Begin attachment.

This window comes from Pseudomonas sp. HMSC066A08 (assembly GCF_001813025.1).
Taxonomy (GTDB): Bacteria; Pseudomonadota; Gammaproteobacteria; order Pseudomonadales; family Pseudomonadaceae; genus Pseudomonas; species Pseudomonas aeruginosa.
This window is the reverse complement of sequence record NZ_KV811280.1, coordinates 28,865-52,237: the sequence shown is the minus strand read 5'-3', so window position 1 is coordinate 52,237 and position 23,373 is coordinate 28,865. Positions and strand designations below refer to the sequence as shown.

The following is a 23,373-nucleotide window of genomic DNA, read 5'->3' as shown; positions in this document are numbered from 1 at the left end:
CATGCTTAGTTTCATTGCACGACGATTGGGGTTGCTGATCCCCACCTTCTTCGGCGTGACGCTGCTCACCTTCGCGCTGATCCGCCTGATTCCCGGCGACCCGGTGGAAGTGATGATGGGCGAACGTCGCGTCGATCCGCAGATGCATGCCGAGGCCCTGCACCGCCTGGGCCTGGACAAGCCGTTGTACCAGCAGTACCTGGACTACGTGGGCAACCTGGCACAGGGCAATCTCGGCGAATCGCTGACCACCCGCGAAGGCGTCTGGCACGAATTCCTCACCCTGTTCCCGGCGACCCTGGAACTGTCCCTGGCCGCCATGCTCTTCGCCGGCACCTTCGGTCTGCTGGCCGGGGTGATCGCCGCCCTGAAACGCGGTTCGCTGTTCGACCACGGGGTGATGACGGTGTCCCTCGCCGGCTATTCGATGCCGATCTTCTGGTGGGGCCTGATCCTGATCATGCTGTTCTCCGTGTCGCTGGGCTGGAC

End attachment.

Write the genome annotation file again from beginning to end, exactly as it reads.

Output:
This window comes from Pseudomonas sp. HMSC066A08 (assembly GCF_001813025.1).
Taxonomy (GTDB): Bacteria; Pseudomonadota; Gammaproteobacteria; order Pseudomonadales; family Pseudomonadaceae; genus Pseudomonas; species Pseudomonas aeruginosa.
This window is the reverse complement of sequence record NZ_KV811280.1, coordinates 28,865-52,237: the sequence shown is the minus strand read 5'-3', so window position 1 is coordinate 52,237 and position 23,373 is coordinate 28,865. Positions and strand designations below refer to the sequence as shown.

The following is a 23,373-nucleotide window of genomic DNA, read 5'->3' as shown; positions in this document are numbered from 1 at the left end:
CATGCTTAGTTTCATTGCACGACGATTGGGGTTGCTGATCCCCACCTTCTTCGGCGTGACGCTGCTCACCTTCGCGCTGATCCGCCTGATTCCCGGCGACCCGGTGGAAGTGATGATGGGCGAACGTCGCGTCGATCCGCAGATGCATGCCGAGGCCCTGCACCGCCTGGGCCTGGACAAGCCGTTGTACCAGCAGTACCTGGACTACGTGGGCAACCTGGCACAGGGCAATCTCGGCGAATCGCTGACCACCCGCGAAGGCGTCTGGCACGAATTCCTCACCCTGTTCCCGGCGACCCTGGAACTGTCCCTGGCCGCCATGCTCTTCGCCGGCACCTTCGGTCTGCTGGCCGGGGTGATCGCCGCCCTGAAACGCGGTTCGCTGTTCGACCACGGGGTGATGACGGTGTCCCTCGCCGGCTATTCGATGCCGATCTTCTGGTGGGGCCTGATCCTGATCATGCTGTTCTCCGTGTCGCTGGGCTGGAC